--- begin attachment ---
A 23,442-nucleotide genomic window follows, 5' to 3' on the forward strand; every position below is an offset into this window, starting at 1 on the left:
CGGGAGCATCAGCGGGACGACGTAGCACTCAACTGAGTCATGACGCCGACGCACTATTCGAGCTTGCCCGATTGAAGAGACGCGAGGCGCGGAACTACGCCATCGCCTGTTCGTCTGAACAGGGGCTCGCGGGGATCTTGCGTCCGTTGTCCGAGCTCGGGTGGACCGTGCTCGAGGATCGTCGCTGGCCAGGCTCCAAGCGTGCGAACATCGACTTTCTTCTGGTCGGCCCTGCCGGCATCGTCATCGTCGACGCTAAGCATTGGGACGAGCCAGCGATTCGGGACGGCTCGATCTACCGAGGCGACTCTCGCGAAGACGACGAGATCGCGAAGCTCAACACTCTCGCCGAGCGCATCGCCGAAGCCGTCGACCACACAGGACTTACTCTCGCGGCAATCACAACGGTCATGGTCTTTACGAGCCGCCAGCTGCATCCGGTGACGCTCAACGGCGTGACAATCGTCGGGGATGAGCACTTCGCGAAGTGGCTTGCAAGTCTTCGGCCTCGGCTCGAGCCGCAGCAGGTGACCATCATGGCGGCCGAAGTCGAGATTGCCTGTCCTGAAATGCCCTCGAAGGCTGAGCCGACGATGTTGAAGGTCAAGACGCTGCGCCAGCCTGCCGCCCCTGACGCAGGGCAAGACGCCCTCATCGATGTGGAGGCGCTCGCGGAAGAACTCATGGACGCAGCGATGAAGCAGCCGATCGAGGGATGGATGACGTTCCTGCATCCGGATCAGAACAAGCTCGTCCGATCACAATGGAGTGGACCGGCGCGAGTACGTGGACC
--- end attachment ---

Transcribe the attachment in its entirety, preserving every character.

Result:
A 23,442-nucleotide genomic window follows, 5' to 3' on the forward strand; every position below is an offset into this window, starting at 1 on the left:
CGGGAGCATCAGCGGGACGACGTAGCACTCAACTGAGTCATGACGCCGACGCACTATTCGAGCTTGCCCGATTGAAGAGACGCGAGGCGCGGAACTACGCCATCGCCTGTTCGTCTGAACAGGGGCTCGCGGGGATCTTGCGTCCGTTGTCCGAGCTCGGGTGGACCGTGCTCGAGGATCGTCGCTGGCCAGGCTCCAAGCGTGCGAACATCGACTTTCTTCTGGTCGGCCCTGCCGGCATCGTCATCGTCGACGCTAAGCATTGGGACGAGCCAGCGATTCGGGACGGCTCGATCTACCGAGGCGACTCTCGCGAAGACGACGAGATCGCGAAGCTCAACACTCTCGCCGAGCGCATCGCCGAAGCCGTCGACCACACAGGACTTACTCTCGCGGCAATCACAACGGTCATGGTCTTTACGAGCCGCCAGCTGCATCCGGTGACGCTCAACGGCGTGACAATCGTCGGGGATGAGCACTTCGCGAAGTGGCTTGCAAGTCTTCGGCCTCGGCTCGAGCCGCAGCAGGTGACCATCATGGCGGCCGAAGTCGAGATTGCCTGTCCTGAAATGCCCTCGAAGGCTGAGCCGACGATGTTGAAGGTCAAGACGCTGCGCCAGCCTGCCGCCCCTGACGCAGGGCAAGACGCCCTCATCGATGTGGAGGCGCTCGCGGAAGAACTCATGGACGCAGCGATGAAGCAGCCGATCGAGGGATGGATGACGTTCCTGCATCCGGATCAGAACAAGCTCGTCCGATCACAATGGAGTGGACCGGCGCGAGTACGTGGACC